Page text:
Finally, after having discovered so much about the web of intrigue that surrounded the supply of life-giving oxygen at BRD, I was back to my original problem—how could I, a junior professor still on probation, with only a year of service and no knowledge of the central supply system, be held responsible for a failure that was well beyond my grasp?

But I knew the answer to that was clear.

I could ask the ultimate ruler this question a dozen times a day as to why I was being punished. However, the rulers on the ground had their own reasons, and these could not be questioned.

I was in prison for drawing too much attention and praise for a mere humanitarian duty during a crisis.

When the entire state machinery singled me out, two things happened. One, the majoritarian media, eager for the approval of the government, began to make much of my being a Muslim, and how this meant that I was a potential terrorist and wrongdoer. Second, people with secular values began expressing outrage at how I was being victimised only because I was a Muslim.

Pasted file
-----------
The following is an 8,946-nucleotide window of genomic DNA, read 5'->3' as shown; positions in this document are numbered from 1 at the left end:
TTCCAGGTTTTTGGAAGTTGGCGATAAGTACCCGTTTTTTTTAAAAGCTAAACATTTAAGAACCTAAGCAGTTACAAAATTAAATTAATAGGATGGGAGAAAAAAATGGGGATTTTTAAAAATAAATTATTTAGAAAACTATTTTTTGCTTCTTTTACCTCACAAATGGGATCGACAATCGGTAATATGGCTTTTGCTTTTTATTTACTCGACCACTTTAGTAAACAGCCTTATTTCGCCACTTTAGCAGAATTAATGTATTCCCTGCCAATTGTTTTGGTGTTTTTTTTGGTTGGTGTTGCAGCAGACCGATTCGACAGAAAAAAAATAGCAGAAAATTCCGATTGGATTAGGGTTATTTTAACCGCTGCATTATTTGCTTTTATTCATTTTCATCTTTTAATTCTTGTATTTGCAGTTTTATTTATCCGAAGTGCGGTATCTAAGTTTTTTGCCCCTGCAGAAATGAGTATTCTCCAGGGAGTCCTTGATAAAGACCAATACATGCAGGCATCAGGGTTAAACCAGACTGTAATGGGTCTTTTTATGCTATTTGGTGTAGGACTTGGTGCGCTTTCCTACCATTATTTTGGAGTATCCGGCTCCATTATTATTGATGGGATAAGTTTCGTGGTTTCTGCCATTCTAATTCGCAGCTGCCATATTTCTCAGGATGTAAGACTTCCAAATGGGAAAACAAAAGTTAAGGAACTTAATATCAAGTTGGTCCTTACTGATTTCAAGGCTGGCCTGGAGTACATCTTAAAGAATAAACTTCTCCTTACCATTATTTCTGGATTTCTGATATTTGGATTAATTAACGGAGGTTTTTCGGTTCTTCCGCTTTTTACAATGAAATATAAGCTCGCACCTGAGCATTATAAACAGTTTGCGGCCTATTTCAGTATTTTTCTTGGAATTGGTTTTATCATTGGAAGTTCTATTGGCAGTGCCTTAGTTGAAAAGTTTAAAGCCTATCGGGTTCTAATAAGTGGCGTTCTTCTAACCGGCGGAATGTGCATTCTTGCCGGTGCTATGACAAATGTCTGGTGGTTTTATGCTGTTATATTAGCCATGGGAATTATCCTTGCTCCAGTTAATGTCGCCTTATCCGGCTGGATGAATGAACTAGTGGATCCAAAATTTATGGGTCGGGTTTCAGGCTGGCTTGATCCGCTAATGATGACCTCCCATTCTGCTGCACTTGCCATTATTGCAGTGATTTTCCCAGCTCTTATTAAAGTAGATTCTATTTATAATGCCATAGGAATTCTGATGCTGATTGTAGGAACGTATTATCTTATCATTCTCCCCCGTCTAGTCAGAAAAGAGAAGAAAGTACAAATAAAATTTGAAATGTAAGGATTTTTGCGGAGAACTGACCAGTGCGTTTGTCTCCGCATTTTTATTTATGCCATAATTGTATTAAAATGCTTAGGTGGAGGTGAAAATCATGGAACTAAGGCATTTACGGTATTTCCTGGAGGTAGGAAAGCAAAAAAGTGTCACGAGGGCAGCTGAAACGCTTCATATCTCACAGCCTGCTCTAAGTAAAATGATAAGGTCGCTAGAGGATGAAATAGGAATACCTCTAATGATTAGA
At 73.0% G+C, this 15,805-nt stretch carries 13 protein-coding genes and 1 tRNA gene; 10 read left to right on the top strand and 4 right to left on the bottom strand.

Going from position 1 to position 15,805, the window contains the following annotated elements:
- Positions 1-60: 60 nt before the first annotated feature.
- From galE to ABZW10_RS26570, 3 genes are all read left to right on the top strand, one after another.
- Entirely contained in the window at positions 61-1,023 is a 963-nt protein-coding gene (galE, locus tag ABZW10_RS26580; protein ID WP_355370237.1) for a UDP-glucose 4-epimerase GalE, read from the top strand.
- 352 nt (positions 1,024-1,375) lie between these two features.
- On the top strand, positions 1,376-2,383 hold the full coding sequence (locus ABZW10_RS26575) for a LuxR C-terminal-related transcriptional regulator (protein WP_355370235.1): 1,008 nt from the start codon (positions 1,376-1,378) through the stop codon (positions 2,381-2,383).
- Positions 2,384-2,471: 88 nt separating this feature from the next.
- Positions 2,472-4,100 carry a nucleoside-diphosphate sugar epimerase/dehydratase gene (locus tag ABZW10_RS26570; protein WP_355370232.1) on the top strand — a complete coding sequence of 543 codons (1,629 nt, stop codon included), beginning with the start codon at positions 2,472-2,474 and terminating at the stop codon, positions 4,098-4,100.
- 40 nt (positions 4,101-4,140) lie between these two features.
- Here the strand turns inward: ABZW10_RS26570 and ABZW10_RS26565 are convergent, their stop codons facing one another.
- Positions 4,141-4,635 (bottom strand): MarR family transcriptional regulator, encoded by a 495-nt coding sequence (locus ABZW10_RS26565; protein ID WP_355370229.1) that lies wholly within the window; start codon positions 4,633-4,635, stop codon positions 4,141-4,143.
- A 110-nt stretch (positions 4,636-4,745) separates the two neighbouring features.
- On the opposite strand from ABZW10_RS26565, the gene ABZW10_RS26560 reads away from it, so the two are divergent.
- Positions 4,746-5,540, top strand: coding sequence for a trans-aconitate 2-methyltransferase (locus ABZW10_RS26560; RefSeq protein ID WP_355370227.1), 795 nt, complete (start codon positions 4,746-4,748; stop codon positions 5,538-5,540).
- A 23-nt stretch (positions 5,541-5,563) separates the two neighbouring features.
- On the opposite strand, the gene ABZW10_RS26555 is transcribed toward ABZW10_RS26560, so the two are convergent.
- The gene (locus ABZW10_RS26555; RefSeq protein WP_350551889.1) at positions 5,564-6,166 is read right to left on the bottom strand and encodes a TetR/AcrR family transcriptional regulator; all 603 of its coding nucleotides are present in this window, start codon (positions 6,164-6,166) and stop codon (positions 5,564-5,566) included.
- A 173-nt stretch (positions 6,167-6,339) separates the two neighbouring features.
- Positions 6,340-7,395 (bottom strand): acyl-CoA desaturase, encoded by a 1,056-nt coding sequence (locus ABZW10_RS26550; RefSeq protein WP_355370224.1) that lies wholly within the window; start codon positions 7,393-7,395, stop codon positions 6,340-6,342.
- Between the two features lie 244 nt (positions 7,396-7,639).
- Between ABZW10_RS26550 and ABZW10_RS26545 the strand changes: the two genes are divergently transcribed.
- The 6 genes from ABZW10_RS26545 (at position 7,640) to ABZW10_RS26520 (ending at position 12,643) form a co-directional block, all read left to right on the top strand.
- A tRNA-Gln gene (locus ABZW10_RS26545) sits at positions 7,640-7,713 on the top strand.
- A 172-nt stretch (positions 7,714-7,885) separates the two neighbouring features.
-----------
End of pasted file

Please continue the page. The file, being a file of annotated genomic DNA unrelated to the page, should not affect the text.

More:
Both these stands served to distract from the tragedy that had occurred on 10–11 August 2017.

I believed, and I have stated this at multiple forums, that I would have been treated in the same way whether I was Kapil John, Kapil Singh or Kapil Pandey. That is, whether I had been a Christian, Sikh or a Hindu doctor, I would have incurred the wrath of the authorities for actions which were thought to draw too much attention to the tragic events at the BRD Medical College.

The outrage over my religion being the reason for my persecution managed to distract from the negligence and corruption that were coming to light. Targeting me thus made complete sense. While those who followed the news on TV and the nation’s leading intellectuals were caught up in either attacking or defending my honour, the lives of the parents who had lost their children remained the same—devastated. Nobody even knew the names of those little ones who had died, what sacrifices their families had made for them, and how they had brought laughter and cheer to the hearts of their loved ones, before being snatched away by a man-made tragedy.